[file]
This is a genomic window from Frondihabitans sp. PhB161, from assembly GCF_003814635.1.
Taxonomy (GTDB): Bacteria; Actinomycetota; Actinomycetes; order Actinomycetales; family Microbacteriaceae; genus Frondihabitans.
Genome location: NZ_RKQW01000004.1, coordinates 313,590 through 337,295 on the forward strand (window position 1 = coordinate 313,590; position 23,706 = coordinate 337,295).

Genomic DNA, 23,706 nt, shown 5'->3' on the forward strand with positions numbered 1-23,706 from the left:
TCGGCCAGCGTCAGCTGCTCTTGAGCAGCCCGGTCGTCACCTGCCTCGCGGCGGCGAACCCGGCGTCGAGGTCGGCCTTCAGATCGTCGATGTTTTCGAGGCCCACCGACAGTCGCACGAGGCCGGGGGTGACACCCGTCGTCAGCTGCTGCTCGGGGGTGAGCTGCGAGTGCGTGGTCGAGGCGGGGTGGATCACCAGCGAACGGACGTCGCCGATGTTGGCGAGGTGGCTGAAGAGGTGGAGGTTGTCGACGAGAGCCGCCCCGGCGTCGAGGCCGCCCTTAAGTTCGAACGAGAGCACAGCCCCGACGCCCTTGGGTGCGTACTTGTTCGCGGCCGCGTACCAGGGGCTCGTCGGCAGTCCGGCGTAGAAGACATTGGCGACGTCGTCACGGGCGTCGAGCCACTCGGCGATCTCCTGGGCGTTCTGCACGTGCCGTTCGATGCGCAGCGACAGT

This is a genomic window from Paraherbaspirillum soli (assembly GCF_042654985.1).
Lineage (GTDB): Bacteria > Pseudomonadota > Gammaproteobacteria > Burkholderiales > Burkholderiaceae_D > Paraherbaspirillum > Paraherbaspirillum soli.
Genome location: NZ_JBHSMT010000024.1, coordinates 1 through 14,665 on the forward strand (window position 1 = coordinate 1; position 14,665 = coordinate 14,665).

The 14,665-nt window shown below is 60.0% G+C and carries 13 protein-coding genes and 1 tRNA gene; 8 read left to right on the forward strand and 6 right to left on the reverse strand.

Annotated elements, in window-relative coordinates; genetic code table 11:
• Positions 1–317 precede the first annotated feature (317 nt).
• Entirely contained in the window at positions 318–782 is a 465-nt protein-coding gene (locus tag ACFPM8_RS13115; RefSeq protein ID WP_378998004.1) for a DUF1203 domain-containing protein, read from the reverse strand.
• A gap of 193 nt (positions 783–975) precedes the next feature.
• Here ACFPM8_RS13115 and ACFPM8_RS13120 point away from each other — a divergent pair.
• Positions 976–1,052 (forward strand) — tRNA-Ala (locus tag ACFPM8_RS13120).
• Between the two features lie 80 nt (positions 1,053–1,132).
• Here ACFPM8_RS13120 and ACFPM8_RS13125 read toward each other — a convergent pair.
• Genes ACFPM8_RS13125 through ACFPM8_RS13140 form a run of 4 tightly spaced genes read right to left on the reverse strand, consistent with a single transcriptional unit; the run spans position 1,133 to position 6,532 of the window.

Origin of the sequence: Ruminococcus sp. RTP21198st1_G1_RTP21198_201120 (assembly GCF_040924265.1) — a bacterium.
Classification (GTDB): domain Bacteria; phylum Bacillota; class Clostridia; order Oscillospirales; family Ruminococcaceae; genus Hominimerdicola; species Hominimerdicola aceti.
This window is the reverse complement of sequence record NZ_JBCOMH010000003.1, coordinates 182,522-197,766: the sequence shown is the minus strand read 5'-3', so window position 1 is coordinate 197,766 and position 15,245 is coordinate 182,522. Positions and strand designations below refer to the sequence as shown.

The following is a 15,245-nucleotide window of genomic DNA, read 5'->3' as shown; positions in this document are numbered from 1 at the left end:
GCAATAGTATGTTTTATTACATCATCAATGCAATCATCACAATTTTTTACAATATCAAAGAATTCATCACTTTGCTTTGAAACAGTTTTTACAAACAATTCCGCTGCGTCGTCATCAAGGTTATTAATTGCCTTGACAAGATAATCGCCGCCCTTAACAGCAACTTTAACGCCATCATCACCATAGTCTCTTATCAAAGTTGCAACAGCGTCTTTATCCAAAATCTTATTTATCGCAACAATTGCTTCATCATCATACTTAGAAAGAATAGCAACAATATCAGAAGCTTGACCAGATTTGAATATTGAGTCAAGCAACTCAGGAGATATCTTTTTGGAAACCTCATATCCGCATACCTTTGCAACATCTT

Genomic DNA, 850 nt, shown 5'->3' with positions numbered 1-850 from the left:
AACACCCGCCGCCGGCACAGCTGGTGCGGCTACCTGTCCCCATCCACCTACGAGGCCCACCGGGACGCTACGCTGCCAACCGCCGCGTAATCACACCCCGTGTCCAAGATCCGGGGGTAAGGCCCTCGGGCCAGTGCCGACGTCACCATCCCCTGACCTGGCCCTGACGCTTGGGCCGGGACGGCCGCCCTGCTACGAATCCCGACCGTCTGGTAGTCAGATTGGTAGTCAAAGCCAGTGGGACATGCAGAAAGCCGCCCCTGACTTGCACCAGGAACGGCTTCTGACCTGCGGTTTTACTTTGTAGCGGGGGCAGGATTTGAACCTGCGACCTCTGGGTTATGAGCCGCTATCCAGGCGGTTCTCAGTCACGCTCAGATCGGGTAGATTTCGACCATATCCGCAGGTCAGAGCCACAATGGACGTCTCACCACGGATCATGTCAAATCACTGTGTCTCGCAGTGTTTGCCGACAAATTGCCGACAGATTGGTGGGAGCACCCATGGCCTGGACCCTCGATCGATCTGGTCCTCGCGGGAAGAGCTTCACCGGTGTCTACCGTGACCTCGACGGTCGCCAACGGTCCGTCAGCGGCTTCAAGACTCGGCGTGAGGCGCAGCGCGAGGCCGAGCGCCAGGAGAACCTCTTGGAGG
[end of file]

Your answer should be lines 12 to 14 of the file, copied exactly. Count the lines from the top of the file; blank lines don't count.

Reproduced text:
• Entirely contained in the window at positions 318–782 is a 465-nt protein-coding gene (locus tag ACFPM8_RS13115; RefSeq protein ID WP_378998004.1) for a DUF1203 domain-containing protein, read from the reverse strand.
• A gap of 193 nt (positions 783–975) precedes the next feature.
• Here ACFPM8_RS13115 and ACFPM8_RS13120 point away from each other — a divergent pair.